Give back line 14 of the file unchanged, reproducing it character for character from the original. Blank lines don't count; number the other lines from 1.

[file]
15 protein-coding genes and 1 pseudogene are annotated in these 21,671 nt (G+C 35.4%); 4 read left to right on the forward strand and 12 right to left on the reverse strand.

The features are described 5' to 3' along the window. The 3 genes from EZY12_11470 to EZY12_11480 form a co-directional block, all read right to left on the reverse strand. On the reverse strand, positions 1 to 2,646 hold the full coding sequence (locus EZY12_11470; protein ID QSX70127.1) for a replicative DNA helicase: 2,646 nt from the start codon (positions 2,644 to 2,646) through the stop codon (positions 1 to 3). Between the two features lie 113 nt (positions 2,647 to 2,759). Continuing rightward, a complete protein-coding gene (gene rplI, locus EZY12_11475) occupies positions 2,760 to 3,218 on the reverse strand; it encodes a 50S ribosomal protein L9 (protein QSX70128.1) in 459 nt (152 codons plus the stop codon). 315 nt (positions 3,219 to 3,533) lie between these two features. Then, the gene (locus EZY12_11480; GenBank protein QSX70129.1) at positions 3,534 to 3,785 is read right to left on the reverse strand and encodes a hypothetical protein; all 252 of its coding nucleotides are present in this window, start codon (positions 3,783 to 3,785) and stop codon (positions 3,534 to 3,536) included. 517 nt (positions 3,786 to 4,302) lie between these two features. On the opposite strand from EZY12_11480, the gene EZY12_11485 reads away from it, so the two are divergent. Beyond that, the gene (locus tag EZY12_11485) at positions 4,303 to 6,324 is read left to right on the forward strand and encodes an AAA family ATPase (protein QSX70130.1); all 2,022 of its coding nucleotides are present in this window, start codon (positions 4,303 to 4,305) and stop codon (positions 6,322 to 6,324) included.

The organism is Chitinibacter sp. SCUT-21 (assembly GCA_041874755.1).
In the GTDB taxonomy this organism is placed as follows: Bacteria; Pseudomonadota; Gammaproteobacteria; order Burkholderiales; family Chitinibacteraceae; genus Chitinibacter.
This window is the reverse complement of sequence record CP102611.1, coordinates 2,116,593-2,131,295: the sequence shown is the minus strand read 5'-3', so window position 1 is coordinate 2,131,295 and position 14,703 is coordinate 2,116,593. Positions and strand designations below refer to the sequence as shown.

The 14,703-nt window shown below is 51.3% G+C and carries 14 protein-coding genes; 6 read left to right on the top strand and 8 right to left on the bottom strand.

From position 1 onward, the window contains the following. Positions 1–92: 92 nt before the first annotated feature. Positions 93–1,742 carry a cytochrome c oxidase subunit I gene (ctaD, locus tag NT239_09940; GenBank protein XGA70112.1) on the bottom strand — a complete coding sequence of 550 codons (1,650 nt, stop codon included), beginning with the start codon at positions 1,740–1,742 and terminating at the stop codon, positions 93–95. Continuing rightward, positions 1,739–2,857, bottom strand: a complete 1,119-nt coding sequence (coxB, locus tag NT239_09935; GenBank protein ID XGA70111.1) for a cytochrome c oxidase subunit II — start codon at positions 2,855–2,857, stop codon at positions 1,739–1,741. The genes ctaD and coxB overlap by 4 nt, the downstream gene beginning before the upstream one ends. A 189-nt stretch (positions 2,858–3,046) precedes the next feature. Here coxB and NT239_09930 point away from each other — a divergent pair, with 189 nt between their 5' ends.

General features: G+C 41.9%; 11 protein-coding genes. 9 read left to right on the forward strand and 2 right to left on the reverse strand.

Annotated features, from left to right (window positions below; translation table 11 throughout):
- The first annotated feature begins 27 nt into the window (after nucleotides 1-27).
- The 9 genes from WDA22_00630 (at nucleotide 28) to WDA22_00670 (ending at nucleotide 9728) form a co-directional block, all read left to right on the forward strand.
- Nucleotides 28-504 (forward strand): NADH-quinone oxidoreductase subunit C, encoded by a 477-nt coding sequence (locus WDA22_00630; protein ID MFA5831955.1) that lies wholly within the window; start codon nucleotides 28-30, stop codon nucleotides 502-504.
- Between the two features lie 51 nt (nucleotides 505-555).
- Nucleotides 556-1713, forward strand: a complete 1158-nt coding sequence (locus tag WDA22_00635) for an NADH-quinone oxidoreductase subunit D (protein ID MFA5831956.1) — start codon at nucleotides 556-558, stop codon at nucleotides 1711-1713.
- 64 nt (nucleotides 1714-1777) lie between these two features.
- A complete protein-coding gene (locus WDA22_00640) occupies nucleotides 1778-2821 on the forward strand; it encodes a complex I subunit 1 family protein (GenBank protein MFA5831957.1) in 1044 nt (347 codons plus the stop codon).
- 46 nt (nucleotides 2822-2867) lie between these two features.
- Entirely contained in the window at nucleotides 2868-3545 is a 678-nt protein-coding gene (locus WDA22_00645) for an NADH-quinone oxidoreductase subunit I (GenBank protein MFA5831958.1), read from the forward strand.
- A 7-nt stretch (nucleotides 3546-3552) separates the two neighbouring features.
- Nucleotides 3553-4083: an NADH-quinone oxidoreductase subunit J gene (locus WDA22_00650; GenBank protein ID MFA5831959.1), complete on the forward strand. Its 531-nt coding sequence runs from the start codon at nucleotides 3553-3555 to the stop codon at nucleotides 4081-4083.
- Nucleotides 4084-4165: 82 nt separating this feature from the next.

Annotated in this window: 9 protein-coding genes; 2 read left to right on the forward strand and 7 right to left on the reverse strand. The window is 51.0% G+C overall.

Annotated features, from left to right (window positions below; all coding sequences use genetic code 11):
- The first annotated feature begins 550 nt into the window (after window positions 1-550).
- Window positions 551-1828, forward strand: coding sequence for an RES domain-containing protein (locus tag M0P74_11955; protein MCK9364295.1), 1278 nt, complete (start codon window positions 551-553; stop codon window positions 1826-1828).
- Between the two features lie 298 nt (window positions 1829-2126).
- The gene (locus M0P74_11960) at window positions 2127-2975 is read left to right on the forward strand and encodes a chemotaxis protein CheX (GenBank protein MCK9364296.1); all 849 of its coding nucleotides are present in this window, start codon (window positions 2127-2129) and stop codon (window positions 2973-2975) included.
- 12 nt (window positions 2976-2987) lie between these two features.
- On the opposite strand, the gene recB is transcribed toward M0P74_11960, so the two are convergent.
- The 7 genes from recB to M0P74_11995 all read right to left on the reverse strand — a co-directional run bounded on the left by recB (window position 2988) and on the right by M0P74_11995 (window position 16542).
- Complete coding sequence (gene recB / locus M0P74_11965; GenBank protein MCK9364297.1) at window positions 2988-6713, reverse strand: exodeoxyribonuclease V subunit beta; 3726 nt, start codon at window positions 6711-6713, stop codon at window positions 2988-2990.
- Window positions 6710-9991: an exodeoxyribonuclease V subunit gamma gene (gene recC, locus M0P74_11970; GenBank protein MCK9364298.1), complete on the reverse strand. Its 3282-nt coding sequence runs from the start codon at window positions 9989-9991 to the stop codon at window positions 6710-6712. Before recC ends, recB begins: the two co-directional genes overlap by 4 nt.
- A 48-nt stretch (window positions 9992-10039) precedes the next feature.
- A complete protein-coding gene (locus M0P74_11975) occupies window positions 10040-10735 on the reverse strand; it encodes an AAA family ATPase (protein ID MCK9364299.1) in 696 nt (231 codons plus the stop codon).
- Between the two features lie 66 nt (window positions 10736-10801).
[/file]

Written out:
- Nucleotides 556-1713, forward strand: a complete 1158-nt coding sequence (locus tag WDA22_00635) for an NADH-quinone oxidoreductase subunit D (protein ID MFA5831956.1) — start codon at nucleotides 556-558, stop codon at nucleotides 1711-1713.